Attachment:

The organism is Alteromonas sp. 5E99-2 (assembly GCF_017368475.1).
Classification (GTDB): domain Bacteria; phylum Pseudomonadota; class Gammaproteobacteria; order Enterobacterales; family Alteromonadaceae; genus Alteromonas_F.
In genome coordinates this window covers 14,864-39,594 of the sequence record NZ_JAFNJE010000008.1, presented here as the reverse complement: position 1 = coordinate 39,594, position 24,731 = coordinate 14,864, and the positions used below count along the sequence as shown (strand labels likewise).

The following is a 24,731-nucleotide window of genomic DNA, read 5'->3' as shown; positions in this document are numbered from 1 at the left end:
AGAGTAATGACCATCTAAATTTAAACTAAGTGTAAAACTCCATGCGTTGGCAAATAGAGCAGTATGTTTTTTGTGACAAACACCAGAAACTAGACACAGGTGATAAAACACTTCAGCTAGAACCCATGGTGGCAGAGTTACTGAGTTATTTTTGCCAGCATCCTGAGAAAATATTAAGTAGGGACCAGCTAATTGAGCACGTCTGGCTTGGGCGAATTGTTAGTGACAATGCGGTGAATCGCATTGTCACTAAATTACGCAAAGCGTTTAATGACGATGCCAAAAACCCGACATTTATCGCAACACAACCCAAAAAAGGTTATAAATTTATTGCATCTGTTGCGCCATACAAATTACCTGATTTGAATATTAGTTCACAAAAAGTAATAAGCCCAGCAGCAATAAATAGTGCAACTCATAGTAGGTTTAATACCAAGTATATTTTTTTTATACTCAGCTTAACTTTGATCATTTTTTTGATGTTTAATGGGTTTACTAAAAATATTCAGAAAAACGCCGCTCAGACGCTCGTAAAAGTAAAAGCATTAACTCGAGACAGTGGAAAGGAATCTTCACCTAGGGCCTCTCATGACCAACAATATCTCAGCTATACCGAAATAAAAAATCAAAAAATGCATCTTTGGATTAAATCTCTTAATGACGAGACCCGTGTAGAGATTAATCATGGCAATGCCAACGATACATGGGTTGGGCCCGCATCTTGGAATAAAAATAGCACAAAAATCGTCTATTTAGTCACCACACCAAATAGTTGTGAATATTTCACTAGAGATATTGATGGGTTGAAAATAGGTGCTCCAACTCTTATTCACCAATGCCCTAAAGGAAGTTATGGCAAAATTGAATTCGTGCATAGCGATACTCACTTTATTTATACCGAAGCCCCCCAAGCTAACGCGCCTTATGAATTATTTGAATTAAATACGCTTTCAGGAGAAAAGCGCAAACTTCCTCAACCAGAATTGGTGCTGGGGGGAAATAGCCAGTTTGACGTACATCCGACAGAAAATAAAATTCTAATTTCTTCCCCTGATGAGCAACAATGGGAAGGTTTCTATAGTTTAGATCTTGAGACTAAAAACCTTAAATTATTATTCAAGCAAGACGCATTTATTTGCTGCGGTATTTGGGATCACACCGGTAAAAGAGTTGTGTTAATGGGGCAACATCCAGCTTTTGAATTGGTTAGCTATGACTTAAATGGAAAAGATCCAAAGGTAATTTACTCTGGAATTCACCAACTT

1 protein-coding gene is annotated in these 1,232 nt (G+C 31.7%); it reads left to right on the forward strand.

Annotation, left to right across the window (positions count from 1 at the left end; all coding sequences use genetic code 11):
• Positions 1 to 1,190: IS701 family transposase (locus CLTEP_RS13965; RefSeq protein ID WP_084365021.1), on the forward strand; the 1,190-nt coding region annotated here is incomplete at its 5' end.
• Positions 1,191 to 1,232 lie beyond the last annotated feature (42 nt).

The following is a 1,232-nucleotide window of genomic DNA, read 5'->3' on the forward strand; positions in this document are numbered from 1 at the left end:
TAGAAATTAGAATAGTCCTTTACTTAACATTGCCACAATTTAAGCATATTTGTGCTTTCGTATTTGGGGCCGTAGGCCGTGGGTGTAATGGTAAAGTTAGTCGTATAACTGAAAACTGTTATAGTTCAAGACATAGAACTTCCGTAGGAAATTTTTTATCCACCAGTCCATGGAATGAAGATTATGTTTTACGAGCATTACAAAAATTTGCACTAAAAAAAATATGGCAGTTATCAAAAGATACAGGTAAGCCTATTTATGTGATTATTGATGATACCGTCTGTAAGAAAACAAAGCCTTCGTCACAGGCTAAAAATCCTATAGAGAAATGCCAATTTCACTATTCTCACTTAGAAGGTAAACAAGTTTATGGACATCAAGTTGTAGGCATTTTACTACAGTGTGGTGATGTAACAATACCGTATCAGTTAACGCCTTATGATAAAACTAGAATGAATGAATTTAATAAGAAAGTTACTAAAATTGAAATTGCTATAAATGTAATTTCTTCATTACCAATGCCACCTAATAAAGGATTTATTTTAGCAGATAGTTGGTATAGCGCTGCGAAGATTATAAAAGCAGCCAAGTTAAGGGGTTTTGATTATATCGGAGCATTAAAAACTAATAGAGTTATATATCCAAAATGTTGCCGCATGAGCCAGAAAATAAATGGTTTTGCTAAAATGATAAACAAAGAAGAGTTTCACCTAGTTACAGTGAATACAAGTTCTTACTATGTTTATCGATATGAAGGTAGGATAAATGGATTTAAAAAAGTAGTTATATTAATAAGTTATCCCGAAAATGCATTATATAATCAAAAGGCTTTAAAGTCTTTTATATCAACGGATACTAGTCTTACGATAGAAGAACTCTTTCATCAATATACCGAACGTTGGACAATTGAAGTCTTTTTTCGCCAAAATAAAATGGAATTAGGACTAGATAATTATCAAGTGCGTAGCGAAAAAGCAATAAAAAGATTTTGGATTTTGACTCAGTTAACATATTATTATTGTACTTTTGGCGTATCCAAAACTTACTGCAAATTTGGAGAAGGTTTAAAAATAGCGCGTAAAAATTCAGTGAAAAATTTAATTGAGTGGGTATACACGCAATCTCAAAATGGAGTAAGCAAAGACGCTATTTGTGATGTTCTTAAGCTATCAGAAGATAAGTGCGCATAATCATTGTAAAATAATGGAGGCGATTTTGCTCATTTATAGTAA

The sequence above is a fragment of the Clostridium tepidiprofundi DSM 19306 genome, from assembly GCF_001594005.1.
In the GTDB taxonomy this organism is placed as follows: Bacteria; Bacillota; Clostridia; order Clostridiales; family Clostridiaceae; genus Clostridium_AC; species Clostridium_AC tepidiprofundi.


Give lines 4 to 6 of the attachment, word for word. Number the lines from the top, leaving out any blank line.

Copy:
The following is a 24,731-nucleotide window of genomic DNA, read 5'->3' as shown; positions in this document are numbered from 1 at the left end:
AGAGTAATGACCATCTAAATTTAAACTAAGTGTAAAACTCCATGCGTTGGCAAATAGAGCAGTATGTTTTTTGTGACAAACACCAGAAACTAGACACAGGTGATAAAACACTTCAGCTAGAACCCATGGTGGCAGAGTTACTGAGTTATTTTTGCCAGCATCCTGAGAAAATATTAAGTAGGGACCAGCTAATTGAGCACGTCTGGCTTGGGCGAATTGTTAGTGACAATGCGGTGAATCGCATTGTCACTAAATTACGCAAAGCGTTTAATGACGATGCCAAAAACCCGACATTTATCGCAACACAACCCAAAAAAGGTTATAAATTTATTGCATCTGTTGCGCCATACAAATTACCTGATTTGAATATTAGTTCACAAAAAGTAATAAGCCCAGCAGCAATAAATAGTGCAACTCATAGTAGGTTTAATACCAAGTATATTTTTTTTATACTCAGCTTAACTTTGATCATTTTTTTGATGTTTAATGGGTTTACTAAAAATATTCAGAAAAACGCCGCTCAGACGCTCGTAAAAGTAAAAGCATTAACTCGAGACAGTGGAAAGGAATCTTCACCTAGGGCCTCTCATGACCAACAATATCTCAGCTATACCGAAATAAAAAATCAAAAAATGCATCTTTGGATTAAATCTCTTAATGACGAGACCCGTGTAGAGATTAATCATGGCAATGCCAACGATACATGGGTTGGGCCCGCATCTTGGAATAAAAATAGCACAAAAATCGTCTATTTAGTCACCACACCAAATAGTTGTGAATATTTCACTAGAGATATTGATGGGTTGAAAATAGGTGCTCCAACTCTTATTCACCAATGCCCTAAAGGAAGTTATGGCAAAATTGAATTCGTGCATAGCGATACTCACTTTATTTATACCGAAGCCCCCCAAGCTAACGCGCCTTATGAATTATTTGAATTAAATACGCTTTCAGGAGAAAAGCGCAAACTTCCTCAACCAGAATTGGTGCTGGGGGGAAATAGCCAGTTTGACGTACATCCGACAGAAAATAAAATTCTAATTTCTTCCCCTGATGAGCAACAATGGGAAGGTTTCTATAGTTTAGATCTTGAGACTAAAAACCTTAAATTATTATTCAAGCAAGACGCATTTATTTGCTGCGGTATTTGGGATCACACCGGTAAAAGAGTTGTGTTAATGGGGCAACATCCAGCTTTTGAATTGGTTAGCTATGACTTAAATGGAAAAGATCCAAAGGTAATTTACTCTGGAATTCACCAACTT

1 protein-coding gene is annotated in these 1,232 nt (G+C 31.7%); it reads left to right on the forward strand.